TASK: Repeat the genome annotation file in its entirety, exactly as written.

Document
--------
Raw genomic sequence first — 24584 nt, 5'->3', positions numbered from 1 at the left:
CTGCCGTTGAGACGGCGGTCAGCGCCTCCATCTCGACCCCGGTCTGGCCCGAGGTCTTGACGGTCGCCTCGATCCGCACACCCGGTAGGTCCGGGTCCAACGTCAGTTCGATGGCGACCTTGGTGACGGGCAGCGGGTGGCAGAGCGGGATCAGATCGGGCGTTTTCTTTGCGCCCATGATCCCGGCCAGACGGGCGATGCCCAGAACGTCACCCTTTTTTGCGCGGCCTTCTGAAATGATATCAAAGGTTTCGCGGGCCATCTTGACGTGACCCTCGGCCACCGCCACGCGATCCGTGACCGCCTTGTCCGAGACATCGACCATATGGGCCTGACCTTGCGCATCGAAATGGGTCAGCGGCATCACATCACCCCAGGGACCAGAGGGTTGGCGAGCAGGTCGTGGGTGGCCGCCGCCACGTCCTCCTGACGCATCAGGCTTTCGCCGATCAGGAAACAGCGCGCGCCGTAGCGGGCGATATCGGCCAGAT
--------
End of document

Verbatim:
Raw genomic sequence first — 24584 nt, 5'->3', positions numbered from 1 at the left:
CTGCCGTTGAGACGGCGGTCAGCGCCTCCATCTCGACCCCGGTCTGGCCCGAGGTCTTGACGGTCGCCTCGATCCGCACACCCGGTAGGTCCGGGTCCAACGTCAGTTCGATGGCGACCTTGGTGACGGGCAGCGGGTGGCAGAGCGGGATCAGATCGGGCGTTTTCTTTGCGCCCATGATCCCGGCCAGACGGGCGATGCCCAGAACGTCACCCTTTTTTGCGCGGCCTTCTGAAATGATATCAAAGGTTTCGCGGGCCATCTTGACGTGACCCTCGGCCACCGCCACGCGATCCGTGACCGCCTTGTCCGAGACATCGACCATATGGGCCTGACCTTGCGCATCGAAATGGGTCAGCGGCATCACATCACCCCAGGGACCAGAGGGTTGGCGAGCAGGTCGTGGGTGGCCGCCGCCACGTCCTCCTGACGCATCAGGCTTTCGCCGATCAGGAAACAGCGCGCGCCGTAGCGGGCGATATCGGCCAGAT